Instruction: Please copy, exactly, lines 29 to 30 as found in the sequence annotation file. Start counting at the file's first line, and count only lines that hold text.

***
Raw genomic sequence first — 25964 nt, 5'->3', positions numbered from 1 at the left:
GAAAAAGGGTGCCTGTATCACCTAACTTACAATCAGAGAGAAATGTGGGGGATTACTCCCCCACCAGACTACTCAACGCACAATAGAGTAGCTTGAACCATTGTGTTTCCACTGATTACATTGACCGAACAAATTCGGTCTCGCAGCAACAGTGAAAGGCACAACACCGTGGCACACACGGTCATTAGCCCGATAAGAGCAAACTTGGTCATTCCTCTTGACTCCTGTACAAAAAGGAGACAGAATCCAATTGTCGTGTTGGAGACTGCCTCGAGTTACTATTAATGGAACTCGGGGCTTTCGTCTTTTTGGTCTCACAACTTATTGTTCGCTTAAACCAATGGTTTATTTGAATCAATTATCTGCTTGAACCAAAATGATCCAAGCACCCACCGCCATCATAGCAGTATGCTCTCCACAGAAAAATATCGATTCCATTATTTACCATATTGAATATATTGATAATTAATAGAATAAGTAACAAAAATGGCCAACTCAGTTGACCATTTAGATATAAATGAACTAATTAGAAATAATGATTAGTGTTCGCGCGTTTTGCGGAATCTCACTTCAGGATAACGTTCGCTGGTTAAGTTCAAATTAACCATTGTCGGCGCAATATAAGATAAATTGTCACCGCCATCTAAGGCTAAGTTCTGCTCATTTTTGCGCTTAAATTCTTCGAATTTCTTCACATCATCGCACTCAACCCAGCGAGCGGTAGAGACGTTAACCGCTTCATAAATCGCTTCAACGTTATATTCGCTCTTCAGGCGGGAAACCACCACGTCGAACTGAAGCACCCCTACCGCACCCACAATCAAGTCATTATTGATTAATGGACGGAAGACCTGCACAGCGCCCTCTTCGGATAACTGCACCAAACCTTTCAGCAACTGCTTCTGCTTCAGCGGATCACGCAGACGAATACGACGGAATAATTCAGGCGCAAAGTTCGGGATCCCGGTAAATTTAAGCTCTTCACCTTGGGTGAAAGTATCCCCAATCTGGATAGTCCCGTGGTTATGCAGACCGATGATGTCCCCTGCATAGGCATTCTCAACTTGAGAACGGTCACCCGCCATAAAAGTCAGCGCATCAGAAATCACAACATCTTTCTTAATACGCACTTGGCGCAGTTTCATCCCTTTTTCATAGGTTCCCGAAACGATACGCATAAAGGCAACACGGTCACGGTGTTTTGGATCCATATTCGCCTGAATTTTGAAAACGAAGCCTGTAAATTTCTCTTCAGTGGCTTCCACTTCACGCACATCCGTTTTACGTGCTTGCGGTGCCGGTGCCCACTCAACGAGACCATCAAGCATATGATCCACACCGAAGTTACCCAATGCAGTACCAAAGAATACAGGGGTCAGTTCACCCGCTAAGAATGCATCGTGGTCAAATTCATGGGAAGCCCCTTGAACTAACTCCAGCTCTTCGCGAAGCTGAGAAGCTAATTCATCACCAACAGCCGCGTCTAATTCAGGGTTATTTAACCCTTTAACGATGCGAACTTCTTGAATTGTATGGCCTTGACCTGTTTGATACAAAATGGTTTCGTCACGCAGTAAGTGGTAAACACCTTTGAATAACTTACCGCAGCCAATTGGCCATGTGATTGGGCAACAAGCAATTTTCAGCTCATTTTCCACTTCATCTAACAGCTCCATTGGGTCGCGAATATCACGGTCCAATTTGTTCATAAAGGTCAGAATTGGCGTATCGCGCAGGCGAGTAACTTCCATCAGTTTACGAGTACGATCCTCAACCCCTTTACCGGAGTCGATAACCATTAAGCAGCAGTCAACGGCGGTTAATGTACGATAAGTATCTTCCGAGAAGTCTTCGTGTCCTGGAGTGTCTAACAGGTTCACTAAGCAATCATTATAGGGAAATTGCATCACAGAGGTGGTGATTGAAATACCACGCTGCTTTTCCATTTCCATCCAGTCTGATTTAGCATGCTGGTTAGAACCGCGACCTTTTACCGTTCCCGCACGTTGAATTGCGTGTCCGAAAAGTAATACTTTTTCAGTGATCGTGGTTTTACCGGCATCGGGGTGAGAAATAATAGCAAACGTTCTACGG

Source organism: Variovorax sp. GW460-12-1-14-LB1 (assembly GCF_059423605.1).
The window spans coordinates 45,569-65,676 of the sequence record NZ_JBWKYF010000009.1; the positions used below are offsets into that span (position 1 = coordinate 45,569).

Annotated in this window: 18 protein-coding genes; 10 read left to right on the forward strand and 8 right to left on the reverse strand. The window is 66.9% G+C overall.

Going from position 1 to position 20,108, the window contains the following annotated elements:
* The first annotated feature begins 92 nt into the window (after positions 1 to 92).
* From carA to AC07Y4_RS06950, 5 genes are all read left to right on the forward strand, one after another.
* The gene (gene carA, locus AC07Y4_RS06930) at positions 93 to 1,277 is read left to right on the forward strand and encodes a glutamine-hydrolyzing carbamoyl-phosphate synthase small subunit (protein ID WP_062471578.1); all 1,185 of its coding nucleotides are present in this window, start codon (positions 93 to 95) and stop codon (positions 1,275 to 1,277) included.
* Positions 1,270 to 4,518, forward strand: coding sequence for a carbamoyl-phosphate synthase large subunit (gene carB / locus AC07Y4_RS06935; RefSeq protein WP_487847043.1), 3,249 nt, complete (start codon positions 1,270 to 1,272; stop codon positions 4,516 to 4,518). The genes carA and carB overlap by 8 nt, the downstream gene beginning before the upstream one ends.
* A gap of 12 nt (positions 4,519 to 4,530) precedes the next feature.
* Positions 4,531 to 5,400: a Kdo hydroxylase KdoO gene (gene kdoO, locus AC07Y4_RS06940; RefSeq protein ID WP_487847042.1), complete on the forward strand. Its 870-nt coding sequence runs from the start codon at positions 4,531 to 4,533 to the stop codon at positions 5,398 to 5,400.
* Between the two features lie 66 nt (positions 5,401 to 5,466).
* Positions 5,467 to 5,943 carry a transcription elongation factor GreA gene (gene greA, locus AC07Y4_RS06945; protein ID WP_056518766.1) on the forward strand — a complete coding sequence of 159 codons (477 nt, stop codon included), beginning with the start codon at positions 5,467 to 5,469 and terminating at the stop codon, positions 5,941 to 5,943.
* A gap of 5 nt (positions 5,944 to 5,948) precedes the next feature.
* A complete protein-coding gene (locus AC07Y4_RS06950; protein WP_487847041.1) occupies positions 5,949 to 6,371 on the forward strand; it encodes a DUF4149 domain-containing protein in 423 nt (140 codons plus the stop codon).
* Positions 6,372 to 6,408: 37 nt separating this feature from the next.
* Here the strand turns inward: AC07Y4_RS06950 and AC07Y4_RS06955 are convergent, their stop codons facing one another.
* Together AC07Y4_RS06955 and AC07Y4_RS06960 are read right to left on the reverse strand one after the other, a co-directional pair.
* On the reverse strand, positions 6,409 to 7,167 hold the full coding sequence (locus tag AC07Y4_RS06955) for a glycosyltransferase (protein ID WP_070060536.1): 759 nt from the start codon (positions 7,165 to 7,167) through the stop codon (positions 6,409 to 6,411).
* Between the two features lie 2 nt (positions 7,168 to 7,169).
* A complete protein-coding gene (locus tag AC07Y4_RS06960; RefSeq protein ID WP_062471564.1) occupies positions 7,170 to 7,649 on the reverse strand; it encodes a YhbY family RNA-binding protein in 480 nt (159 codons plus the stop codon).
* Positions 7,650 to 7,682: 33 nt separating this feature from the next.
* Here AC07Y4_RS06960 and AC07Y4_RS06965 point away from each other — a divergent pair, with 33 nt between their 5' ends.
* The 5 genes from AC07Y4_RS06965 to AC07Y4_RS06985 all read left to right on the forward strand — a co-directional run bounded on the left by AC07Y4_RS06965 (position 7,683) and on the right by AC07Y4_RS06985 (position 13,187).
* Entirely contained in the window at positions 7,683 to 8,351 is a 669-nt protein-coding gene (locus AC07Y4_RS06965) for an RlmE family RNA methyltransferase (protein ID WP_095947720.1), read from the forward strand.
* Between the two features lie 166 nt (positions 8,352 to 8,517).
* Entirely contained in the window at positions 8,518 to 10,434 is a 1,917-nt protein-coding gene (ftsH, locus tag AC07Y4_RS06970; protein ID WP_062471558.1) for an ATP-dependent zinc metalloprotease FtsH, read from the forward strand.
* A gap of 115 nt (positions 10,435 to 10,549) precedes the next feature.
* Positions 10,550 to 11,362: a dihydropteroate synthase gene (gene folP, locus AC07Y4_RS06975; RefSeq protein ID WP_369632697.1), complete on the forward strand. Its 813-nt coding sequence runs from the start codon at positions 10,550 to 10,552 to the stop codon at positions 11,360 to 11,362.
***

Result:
* A gap of 115 nt (positions 10,435 to 10,549) precedes the next feature.
* Positions 10,550 to 11,362: a dihydropteroate synthase gene (gene folP, locus AC07Y4_RS06975; RefSeq protein ID WP_369632697.1), complete on the forward strand. Its 813-nt coding sequence runs from the start codon at positions 10,550 to 10,552 to the stop codon at positions 11,360 to 11,362.